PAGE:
An Emergency Operations Center (EOC) or Command Center is a central command and control facility responsible for carrying out the principles of emergency preparedness and emergency management at a strategic level during an emergency, and ensuring the continuity of operations for your organization.
Having a well thought out Emergency Operations Center is critical to successfully managing your response and recovery.
Here is a basket-full of tips:
Tip – You should implement multiple options for your physical EOC /Alternate EOC in case one or more is not available at the time of crisis. Options include your production site, a sister site if geographically feasible, hotel or vendor location.
Tip – Your EOC /Alternate EOC can be dedicated space or a meeting/conference room that will be commandeered during a crisis.
Tip – Your physical EOC /Alternate EOC must include equipment and a battle box with all supplies and documentation you will need to make decisions and communicate both internally and externally. Visit the Emergency Operations Center on a regular basis, especially if you will be using a conference room in a sister site. Make sure your supplies are locked up and have not disappeared. Please inspect batteries, headphones, supplies, water and laptops.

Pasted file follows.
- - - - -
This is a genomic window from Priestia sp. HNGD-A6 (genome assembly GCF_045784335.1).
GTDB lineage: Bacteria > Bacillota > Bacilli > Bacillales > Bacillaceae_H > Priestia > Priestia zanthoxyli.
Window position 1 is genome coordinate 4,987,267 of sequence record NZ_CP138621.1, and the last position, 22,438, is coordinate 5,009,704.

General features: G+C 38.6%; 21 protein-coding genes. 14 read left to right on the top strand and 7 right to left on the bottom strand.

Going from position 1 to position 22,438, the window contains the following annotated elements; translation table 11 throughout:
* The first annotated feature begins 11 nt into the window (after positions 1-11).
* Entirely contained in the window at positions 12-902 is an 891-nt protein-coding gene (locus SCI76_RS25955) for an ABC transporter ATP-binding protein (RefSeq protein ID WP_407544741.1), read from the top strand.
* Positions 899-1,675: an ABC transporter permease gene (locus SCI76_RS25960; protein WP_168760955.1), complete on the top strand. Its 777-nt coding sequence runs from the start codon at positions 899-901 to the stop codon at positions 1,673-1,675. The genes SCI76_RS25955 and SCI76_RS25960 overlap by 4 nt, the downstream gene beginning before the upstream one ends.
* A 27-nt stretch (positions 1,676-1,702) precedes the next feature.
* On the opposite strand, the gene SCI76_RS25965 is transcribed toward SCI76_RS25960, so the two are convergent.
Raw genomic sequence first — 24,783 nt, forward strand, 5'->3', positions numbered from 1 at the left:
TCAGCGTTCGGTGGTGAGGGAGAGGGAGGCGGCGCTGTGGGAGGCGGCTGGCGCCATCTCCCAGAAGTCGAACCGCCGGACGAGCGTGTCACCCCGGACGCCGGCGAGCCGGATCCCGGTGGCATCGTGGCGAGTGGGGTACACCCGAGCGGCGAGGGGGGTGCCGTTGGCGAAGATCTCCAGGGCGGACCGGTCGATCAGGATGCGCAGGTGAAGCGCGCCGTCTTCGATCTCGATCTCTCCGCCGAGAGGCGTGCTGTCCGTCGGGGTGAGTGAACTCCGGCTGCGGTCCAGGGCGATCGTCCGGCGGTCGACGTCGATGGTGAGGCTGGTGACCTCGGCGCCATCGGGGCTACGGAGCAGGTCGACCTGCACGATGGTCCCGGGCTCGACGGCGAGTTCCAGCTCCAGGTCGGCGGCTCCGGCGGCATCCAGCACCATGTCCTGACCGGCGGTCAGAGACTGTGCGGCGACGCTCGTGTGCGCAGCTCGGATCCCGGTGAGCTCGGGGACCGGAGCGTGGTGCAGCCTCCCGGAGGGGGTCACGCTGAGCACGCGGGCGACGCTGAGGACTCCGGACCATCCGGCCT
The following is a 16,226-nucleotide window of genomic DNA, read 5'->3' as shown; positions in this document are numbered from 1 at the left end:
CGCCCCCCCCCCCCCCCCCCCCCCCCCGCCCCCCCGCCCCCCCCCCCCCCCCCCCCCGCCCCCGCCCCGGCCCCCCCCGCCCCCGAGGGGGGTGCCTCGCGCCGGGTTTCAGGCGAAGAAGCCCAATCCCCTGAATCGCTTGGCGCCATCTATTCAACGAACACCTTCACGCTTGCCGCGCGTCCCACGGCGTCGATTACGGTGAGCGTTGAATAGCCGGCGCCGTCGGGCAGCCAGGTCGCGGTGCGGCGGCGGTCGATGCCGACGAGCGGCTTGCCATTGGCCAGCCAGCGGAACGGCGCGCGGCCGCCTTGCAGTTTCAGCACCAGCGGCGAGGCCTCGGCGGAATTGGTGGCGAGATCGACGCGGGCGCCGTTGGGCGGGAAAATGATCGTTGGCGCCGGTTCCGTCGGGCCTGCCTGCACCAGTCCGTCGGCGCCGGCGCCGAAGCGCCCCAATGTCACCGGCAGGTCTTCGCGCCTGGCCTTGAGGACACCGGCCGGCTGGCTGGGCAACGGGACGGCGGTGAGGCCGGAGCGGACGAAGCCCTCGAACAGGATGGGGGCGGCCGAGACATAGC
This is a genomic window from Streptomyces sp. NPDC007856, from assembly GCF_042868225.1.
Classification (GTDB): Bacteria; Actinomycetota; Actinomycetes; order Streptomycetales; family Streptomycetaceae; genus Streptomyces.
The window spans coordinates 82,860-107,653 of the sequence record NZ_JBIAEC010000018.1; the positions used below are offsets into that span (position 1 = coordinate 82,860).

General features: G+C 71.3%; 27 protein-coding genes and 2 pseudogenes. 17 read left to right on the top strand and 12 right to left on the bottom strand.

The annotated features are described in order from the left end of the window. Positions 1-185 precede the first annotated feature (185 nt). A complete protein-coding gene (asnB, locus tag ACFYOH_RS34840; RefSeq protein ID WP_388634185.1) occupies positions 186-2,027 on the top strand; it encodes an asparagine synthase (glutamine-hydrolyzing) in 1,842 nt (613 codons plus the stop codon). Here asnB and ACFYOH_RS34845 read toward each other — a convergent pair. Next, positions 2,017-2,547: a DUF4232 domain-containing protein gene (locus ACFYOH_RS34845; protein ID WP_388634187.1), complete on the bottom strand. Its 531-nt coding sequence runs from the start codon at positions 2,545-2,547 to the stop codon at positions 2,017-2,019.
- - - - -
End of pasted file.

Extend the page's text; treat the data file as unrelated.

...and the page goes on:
You do not need any surprises at time of disaster. It is frustrating to have headsets available but the batteries are dead or missing. Use a checklist to review all important supplies, equipment and plans to insure you are ready and do not miss anything.
Tip – You will need subject matter experts to help with making decisions. Make sure your conference number is full-featured. Muting and operator assistance are essential, as you could have a lot of people on the call and invariably in the real-world someone will put you on hold and there will be background music. Did that ever happen to you with 50 people on the call? It sucks if you cannot stop the music!
Tip – You must also have a virtual Emergency Operations Center. A conference line is essential, as there will be times you must meet at a moment’s notice during non-working hours. In my experience, many incidents occur during the evening, weekends and very early morning. Welcome to our world!